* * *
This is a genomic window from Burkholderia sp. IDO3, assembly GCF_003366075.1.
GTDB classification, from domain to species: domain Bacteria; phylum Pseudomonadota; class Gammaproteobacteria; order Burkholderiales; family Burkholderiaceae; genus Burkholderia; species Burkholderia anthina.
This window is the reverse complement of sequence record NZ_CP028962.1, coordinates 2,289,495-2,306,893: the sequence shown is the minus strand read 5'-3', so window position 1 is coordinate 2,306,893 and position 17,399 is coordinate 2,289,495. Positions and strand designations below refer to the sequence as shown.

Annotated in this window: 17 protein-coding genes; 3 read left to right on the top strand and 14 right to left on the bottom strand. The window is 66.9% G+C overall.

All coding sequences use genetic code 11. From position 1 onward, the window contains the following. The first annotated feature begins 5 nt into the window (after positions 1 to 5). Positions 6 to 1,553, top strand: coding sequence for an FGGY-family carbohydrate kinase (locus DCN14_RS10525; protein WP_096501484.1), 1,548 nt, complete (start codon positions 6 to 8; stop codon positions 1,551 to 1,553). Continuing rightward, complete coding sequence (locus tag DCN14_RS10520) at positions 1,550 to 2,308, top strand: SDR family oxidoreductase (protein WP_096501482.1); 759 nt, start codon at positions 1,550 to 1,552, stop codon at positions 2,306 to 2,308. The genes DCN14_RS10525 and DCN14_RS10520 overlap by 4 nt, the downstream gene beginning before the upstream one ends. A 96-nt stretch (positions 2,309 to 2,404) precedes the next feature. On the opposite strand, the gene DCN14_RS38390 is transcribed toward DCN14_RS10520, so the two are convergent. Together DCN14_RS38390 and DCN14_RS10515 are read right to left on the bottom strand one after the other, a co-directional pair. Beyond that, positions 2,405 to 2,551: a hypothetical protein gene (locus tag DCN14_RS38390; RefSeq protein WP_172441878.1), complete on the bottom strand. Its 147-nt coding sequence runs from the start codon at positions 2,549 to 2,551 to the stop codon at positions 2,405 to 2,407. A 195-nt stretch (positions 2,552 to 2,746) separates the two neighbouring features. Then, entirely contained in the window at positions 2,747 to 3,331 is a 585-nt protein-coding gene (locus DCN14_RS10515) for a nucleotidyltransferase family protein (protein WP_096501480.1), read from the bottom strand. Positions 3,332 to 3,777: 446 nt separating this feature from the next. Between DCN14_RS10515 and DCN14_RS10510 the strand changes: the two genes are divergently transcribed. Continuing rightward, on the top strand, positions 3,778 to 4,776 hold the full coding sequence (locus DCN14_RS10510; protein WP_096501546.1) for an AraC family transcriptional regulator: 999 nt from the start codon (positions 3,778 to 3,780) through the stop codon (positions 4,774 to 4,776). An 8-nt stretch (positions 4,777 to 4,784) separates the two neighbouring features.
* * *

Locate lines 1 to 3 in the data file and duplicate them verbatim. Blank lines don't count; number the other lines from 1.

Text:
This is a genomic window from Burkholderia sp. IDO3, assembly GCF_003366075.1.
GTDB classification, from domain to species: domain Bacteria; phylum Pseudomonadota; class Gammaproteobacteria; order Burkholderiales; family Burkholderiaceae; genus Burkholderia; species Burkholderia anthina.
This window is the reverse complement of sequence record NZ_CP028962.1, coordinates 2,289,495-2,306,893: the sequence shown is the minus strand read 5'-3', so window position 1 is coordinate 2,306,893 and position 17,399 is coordinate 2,289,495. Positions and strand designations below refer to the sequence as shown.